Or take the digital infrastructure of our globalized economy. I’m talking about the telecommunications and information technology networks. The internet has become a part of our commercial and our private lives. And recently we learned that secret services have installed themselves at the great junctions of those networks in order to register who is contacting whom at what time and day to communicate on which matter. In other words: We have installed those international networks and forgot to talk about rules. Politicians are now demanding that it is the duty of national governments to secure our privacy. But as Hans-Günter Papier, the former President of the German Constitutional Court, recently pointed out: You can only commit governments to do so if they are juridically and factually able to comply. But the fact of the matter is that they are not able to protect our privacy within worldwide digital networks. What is needed is a global and effective agreement that would commit signatory states to respect the privacy of the citizens of all other signatory states.
What I wish to illustrate is this: There are many issues where we as citizens or employees or business persons have to overcome our thinking in national terms because the solutions to global problems can only be global ones. Concerning other issues, we must think as Europeans, when the solution to a European problem can only be a European one.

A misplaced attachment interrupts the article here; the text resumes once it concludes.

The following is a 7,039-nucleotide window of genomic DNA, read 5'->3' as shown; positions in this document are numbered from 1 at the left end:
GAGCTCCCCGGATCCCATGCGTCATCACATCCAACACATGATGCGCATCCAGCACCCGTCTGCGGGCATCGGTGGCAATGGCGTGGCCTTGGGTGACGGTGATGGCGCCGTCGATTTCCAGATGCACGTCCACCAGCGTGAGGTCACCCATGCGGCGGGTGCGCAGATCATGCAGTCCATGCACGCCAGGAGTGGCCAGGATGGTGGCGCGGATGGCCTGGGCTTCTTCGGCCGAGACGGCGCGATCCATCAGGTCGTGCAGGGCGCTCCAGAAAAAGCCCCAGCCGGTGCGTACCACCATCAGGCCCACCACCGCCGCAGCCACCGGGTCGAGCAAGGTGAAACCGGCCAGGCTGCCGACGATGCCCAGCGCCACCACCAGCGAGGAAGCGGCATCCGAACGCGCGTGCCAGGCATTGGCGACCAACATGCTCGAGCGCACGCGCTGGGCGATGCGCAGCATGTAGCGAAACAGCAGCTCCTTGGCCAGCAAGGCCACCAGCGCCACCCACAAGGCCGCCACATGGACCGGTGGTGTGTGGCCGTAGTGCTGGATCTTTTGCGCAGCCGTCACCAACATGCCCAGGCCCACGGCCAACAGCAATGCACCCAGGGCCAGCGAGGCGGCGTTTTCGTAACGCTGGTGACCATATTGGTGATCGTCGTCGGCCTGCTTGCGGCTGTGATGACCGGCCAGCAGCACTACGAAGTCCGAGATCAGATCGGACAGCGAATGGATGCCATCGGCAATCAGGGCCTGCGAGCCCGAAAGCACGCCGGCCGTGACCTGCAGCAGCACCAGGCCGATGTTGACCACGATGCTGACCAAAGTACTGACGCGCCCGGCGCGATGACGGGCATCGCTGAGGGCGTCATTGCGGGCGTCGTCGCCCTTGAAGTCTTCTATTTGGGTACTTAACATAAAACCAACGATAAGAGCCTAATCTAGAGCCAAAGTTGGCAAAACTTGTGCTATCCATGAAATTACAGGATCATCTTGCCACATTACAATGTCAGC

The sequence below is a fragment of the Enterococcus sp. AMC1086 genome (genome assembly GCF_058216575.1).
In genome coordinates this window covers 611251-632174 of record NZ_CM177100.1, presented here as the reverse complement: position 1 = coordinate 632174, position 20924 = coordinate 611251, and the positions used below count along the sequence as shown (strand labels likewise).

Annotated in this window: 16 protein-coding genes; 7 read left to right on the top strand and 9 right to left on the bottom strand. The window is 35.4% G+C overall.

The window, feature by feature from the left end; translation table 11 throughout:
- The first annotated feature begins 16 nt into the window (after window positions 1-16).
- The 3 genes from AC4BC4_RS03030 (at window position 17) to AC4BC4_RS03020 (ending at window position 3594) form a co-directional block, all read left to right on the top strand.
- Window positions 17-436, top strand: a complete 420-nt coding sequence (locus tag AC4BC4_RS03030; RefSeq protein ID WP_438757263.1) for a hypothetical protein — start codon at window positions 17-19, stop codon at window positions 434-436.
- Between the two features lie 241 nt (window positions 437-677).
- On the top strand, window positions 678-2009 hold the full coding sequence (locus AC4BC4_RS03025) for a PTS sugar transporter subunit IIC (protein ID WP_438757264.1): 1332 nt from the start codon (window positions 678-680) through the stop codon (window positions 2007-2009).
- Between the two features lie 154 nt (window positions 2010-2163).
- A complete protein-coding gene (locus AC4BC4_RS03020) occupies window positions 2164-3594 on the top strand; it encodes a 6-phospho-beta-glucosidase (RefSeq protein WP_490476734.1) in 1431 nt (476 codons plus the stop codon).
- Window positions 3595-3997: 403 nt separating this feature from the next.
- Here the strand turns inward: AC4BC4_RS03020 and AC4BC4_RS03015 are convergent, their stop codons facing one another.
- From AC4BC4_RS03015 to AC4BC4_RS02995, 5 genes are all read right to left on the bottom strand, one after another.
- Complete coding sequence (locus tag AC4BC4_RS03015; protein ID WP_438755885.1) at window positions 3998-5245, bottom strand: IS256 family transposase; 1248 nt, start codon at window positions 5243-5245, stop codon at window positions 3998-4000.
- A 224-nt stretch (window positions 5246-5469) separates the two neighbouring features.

Money or ethics? The ethics part in this context is that we have to revaluate our traditional values from time to time.
Some thoughts about finance. The more policy makers take decisions with one eye focused on “the markets”, the more these decisions are dominated by finance. In consequence, our lives have been dominated and shaped by “the markets”. The proper role of the finance sector, however, is that of a service provider. It is not just a linguistic gimmick to emphasize that the term “service” inhibits the verb “to serve”. The main function of banks, for example, is to take up savings and to use them to help fund the extension of credit to persons and companies to finance investments in new products or more efficient production lines.
More recently, however, banks have given a rising share of their credits to financial investors and a smaller share to the real economy. This has taken place during the real estate bubble in Japan during the late 1980s, it happened again more recently during the real estate bubbles in the US and in some European countries. And at the same time, banks have given a rising share of their credits to other banks and shadow banks to finance investments in financial assets. Like Asset Based Securities (ABS), for example, and other securities which are based on bundles of credits of other banks.
I will not horrify you with lots of mathematics. I would just like to show you one equation and a variation of it to illustrate the difference between credit to the real economy and credit for financial investments.
MV = PQ